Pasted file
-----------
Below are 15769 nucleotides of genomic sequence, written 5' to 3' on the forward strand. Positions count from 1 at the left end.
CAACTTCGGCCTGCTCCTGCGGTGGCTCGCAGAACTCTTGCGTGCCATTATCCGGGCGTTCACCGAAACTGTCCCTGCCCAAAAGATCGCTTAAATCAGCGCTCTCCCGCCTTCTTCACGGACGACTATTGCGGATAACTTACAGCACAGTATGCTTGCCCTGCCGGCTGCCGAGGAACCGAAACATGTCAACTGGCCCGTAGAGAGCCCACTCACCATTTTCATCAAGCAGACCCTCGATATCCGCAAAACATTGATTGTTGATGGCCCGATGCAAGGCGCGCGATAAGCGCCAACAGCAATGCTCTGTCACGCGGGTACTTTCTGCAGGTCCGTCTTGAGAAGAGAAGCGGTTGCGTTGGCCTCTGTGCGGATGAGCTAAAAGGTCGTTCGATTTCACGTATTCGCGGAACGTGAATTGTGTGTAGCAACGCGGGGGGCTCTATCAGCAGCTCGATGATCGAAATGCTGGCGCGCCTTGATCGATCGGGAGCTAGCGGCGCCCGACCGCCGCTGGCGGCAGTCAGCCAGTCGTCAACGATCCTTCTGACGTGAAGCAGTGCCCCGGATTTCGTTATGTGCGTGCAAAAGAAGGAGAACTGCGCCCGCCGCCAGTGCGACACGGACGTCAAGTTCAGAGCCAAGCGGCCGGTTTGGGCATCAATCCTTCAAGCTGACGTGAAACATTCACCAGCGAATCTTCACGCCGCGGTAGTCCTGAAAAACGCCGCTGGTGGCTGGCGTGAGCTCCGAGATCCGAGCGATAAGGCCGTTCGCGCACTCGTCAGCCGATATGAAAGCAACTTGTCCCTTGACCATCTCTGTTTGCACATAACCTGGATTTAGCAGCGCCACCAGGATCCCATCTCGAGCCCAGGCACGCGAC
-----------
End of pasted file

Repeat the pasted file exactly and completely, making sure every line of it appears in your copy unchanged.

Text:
Below are 15769 nucleotides of genomic sequence, written 5' to 3' on the forward strand. Positions count from 1 at the left end.
CAACTTCGGCCTGCTCCTGCGGTGGCTCGCAGAACTCTTGCGTGCCATTATCCGGGCGTTCACCGAAACTGTCCCTGCCCAAAAGATCGCTTAAATCAGCGCTCTCCCGCCTTCTTCACGGACGACTATTGCGGATAACTTACAGCACAGTATGCTTGCCCTGCCGGCTGCCGAGGAACCGAAACATGTCAACTGGCCCGTAGAGAGCCCACTCACCATTTTCATCAAGCAGACCCTCGATATCCGCAAAACATTGATTGTTGATGGCCCGATGCAAGGCGCGCGATAAGCGCCAACAGCAATGCTCTGTCACGCGGGTACTTTCTGCAGGTCCGTCTTGAGAAGAGAAGCGGTTGCGTTGGCCTCTGTGCGGATGAGCTAAAAGGTCGTTCGATTTCACGTATTCGCGGAACGTGAATTGTGTGTAGCAACGCGGGGGGCTCTATCAGCAGCTCGATGATCGAAATGCTGGCGCGCCTTGATCGATCGGGAGCTAGCGGCGCCCGACCGCCGCTGGCGGCAGTCAGCCAGTCGTCAACGATCCTTCTGACGTGAAGCAGTGCCCCGGATTTCGTTATGTGCGTGCAAAAGAAGGAGAACTGCGCCCGCCGCCAGTGCGACACGGACGTCAAGTTCAGAGCCAAGCGGCCGGTTTGGGCATCAATCCTTCAAGCTGACGTGAAACATTCACCAGCGAATCTTCACGCCGCGGTAGTCCTGAAAAACGCCGCTGGTGGCTGGCGTGAGCTCCGAGATCCGAGCGATAAGGCCGTTCGCGCACTCGTCAGCCGATATGAAAGCAACTTGTCCCTTGACCATCTCTGTTTGCACATAACCTGGATTTAGCAGCGCCACCAGGATCCCATCTCGAGCCCAGGCACGCGAC